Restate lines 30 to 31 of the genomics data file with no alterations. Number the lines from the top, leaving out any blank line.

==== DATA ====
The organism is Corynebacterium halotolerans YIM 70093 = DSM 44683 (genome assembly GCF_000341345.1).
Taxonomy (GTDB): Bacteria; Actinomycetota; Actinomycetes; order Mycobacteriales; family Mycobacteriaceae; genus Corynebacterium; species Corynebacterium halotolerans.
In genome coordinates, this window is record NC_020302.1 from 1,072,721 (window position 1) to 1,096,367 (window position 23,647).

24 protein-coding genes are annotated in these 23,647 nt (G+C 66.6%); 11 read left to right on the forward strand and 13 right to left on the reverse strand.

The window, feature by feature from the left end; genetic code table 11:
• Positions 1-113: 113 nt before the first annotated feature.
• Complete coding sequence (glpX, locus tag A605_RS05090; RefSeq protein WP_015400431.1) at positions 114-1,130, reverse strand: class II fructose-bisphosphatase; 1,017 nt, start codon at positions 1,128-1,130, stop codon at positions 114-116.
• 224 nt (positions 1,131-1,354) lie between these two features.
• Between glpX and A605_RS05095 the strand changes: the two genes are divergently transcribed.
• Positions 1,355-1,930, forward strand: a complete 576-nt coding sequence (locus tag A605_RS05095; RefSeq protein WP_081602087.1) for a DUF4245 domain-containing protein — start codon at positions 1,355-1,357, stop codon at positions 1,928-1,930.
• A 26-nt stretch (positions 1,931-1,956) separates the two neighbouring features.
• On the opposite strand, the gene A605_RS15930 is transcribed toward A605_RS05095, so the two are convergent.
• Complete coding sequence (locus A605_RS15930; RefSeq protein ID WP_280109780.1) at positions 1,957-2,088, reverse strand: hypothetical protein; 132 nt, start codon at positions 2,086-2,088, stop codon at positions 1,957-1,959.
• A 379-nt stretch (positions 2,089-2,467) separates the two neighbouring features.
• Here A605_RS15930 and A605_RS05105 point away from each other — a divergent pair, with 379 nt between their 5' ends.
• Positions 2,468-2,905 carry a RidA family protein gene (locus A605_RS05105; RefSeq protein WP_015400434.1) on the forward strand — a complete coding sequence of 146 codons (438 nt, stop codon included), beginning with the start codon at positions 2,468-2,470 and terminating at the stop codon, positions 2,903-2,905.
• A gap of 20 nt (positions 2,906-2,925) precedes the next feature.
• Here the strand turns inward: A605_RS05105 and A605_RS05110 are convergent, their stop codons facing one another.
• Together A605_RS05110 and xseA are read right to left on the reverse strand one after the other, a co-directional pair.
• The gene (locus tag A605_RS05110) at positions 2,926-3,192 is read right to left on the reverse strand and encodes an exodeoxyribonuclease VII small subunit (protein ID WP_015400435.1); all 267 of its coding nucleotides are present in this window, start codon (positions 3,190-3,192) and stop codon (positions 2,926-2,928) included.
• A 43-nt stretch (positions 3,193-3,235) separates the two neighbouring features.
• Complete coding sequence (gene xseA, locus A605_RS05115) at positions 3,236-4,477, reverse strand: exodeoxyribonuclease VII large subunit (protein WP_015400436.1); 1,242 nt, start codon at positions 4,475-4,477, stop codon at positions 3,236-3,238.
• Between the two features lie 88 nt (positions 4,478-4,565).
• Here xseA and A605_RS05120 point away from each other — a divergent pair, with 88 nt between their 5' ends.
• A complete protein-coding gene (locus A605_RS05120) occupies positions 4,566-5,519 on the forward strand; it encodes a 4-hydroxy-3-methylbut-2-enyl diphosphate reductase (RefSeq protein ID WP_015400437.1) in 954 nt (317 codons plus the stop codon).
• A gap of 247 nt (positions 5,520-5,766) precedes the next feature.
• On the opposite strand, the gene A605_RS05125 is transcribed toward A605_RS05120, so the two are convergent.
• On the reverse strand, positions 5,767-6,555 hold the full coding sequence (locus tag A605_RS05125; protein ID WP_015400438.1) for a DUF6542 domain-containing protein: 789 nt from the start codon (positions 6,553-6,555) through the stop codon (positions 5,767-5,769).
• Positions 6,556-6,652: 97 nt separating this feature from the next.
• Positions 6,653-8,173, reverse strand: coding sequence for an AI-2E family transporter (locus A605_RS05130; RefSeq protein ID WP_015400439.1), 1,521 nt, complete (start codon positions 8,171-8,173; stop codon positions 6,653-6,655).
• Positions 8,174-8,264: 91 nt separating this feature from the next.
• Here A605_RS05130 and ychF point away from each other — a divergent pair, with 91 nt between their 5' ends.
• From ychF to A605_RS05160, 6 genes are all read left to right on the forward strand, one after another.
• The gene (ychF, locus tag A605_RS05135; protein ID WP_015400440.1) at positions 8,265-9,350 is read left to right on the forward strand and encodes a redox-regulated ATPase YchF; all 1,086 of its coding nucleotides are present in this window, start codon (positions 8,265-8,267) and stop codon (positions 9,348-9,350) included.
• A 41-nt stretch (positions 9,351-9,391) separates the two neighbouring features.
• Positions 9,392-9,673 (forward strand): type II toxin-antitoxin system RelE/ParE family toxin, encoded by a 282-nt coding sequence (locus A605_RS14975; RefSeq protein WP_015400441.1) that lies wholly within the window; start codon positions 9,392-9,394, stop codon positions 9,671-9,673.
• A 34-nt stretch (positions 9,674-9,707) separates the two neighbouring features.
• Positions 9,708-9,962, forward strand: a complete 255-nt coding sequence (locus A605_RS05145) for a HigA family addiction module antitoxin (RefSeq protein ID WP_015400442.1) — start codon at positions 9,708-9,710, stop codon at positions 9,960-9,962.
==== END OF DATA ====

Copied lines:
• Positions 6,653-8,173, reverse strand: coding sequence for an AI-2E family transporter (locus A605_RS05130; RefSeq protein ID WP_015400439.1), 1,521 nt, complete (start codon positions 8,171-8,173; stop codon positions 6,653-6,655).
• Positions 8,174-8,264: 91 nt separating this feature from the next.